When Rachel Dalley moved into her 1918 Seattle house, she knew there was once a fireplace in the living room — because the chimney was still standing.

The previous owners had covered the original firebox with drywall, but Dalley wanted the fireplace back, and the stay-at-home period seemed like a good time to tackle the project. Both she and her husband were working from home and could be flexible to meet with contractors.

The couple also wanted an easier and safer system for their family of five, so they decided to add a gas insert into the old firebox, rather than going back to a wood-burning fireplace.  

The relatively simple project of removing some drywall and adding a gas insert became more complicated when the Dalleys discovered their chimney was crumbling and had to be taken down. A local firm removed the brick and rebuilt the exterior wall with a bump-out that accommodates the gas insert. Now nearing competition, the project wound up costing about $15,000. 

“Dealing with the old chimney was not a cost we had factored in there. It definitely blew our budget,” Dalley said. “But part of it was nice, not to think about that old chimney ever again. The top was starting to fall. I can’t imagine — even a small earthquake or anything — it would have been gone.”

The project’s final step is adding a surround and a mantel. Once everything is done, Dalley says she’s looking forward to “lounging in front of it on a cool winter’s day.”


Indeed, a fireplace adds hygge and coziness to a home — things we’ll need for the long dark months ahead. Here are some pro tips for caring for your fireplace, as well as options for updates to make it lower maintenance, more energy efficient and better looking.

Getting started

If you have a wood-burning fireplace, you should get it checked out annually by a chimney sweep certified by the Chimney Safety Institute of America to make sure it’s in safe operating condition. This service typically costs $200–$300.

Also know that, even if it is safe to use, a fireplace may not add much more to your room than a lovely glow. Most Seattle-area homes built between 1900 and 1945 have an open wood-burning fireplace. The problem is, an open fireplace isn’t efficient at heating a room: It pulls warm air from your house as it combusts and creates a draft. 

“If you think it’s going to heat, it’s not that. It’s ambiance, for sitting with a glass of wine,” says Daniel Hammer, general manager and owner of Sutter Home & Hearth in Seattle.

Adding some heat

If splitting wood and cleaning up ashes sounds like too much work for too little heat, you could, like the Dalleys, add a gas insert to your wood-burning fireplace. 

These inserts are actually appliances with their own vent systems that will heat a room up to 2,500 square feet in size. And, as a bonus, they work when the power goes out. They’re sealed from the room with a solid piece of glass, and they pull in outside air for combustion.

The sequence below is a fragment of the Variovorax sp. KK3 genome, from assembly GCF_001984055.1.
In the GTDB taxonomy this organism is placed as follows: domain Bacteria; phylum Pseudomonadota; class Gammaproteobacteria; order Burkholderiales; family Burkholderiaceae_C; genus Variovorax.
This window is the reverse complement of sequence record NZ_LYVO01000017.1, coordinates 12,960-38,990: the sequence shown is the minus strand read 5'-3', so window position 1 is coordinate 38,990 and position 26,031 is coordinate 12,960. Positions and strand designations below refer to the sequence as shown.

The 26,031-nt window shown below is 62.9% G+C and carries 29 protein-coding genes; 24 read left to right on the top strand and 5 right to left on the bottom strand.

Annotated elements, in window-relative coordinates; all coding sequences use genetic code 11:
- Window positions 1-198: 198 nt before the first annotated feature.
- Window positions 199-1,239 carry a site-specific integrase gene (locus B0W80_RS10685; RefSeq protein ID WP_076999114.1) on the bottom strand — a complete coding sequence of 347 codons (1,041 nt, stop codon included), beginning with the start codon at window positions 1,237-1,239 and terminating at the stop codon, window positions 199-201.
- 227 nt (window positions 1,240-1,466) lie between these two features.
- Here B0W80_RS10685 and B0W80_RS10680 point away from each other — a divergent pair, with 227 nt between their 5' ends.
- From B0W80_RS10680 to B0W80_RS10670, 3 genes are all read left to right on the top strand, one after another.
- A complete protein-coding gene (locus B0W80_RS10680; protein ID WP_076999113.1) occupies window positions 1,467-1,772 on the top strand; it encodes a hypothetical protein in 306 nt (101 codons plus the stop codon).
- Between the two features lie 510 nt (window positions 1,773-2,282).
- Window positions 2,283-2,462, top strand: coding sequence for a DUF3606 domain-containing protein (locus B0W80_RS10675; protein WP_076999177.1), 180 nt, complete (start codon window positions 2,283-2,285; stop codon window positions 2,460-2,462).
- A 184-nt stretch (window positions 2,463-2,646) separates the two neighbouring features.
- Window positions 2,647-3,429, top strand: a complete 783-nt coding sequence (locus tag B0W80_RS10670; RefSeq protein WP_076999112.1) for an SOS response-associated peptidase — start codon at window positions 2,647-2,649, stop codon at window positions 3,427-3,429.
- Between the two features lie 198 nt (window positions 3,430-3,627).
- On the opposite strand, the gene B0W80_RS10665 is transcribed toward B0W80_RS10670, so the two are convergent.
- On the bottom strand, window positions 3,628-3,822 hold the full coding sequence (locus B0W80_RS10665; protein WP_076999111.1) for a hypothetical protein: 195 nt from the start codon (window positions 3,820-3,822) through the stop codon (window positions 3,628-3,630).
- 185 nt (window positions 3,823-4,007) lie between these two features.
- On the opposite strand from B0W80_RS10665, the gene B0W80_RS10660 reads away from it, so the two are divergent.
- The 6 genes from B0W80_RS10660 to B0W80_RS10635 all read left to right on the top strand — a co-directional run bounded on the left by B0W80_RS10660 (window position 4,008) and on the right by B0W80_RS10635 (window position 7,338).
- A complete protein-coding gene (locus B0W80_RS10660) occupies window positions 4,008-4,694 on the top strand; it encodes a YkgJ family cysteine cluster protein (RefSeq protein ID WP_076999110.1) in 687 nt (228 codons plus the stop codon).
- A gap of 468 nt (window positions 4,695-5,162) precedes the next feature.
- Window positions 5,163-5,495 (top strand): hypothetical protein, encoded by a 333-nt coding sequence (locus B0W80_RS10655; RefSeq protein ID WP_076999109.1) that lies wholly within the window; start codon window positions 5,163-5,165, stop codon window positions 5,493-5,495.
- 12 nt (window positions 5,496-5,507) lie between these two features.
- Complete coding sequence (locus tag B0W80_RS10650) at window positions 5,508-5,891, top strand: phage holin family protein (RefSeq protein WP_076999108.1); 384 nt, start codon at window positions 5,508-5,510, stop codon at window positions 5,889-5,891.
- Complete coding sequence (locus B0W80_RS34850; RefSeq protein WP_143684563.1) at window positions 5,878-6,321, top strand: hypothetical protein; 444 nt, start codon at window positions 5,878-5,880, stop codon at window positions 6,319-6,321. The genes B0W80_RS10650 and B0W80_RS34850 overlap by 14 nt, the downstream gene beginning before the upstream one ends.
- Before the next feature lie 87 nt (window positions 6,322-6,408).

Wood-burning inserts are also available to increase the warmth from an older fireplace. But, again, you will have to deal with finding dry, seasoned cord wood and storing it properly.

When customers ask about installing a wood insert, “We want to make sure they understand what they’re asking for,” Hammer says. “Wood is a labor of love, and a lot of people don’t want the labor part of it.”

A gas insert is a bigger investment initially, starting at $5,000 installed and going up depending on the model and installation requirements. But they come with a huge convenience factor: a remote with a thermostat built into it. And gas heat is steady, unlike wood, which spikes and drops in temperature depending on how much it’s fed. These factors have made gas inserts, by far, the most popular option, Hammer says.

Closing it up

Maybe you don’t want the maintenance involved with using a fireplace at all, and you want it closed up to eliminate drafts.

One option is to hire a contractor or mason to brick it up and sheetrock over it. But be aware that covering a fireplace may hurt your resale value. “People regret that when they do it, typically,” Hammer says.

Or you could leave it as a purely visual focal point to the room. Installing a set of custom glass doors (with locks, to keep kids from getting in) and a set of nice aspen logs as a decorative touch runs $2,000–$4,000.


Picking a surround

Over the years, Derek Lober has seen trends come and go when it comes to the type of stone used for fireplace surrounds. Custom Masonry & Stoves in Lake Forest Park was started by Lober’s father in 1962, and he’s been working at the family business since he was a kid.

Chimneys and fireplaces built in Seattle in the 1940s and ’50s often used Wilkeson stone, quarried in Washington. In the ’70s and into the ’80s, people took out the stone and went with brick. In the ’80s and ’90s, marble was the look everyone wanted. 

And now? The hot material is a manufactured stone veneer, called Eldorado Stone, that’s also used on building exteriors. “That’s kind of been the trend for the past 20 years,” Lober says. “Very, very popular.”

Budget around $2,000 for redoing brickwork around a fireplace. Painting brick is a much cheaper way to update the look, but Lober doesn’t recommend going that route.

“Once you paint facing, that’s it. You can’t take it off. And once you paint, you have to constantly paint it,” he said. “The whole purpose of brick or masonry is you don’t have to paint it. It’s basically no maintenance, which is kind of nice. [Masonry] is something that hasn’t changed much in several thousand years, because it’s tried and tested. The beauty is, once you do it, it can last for a couple generations.”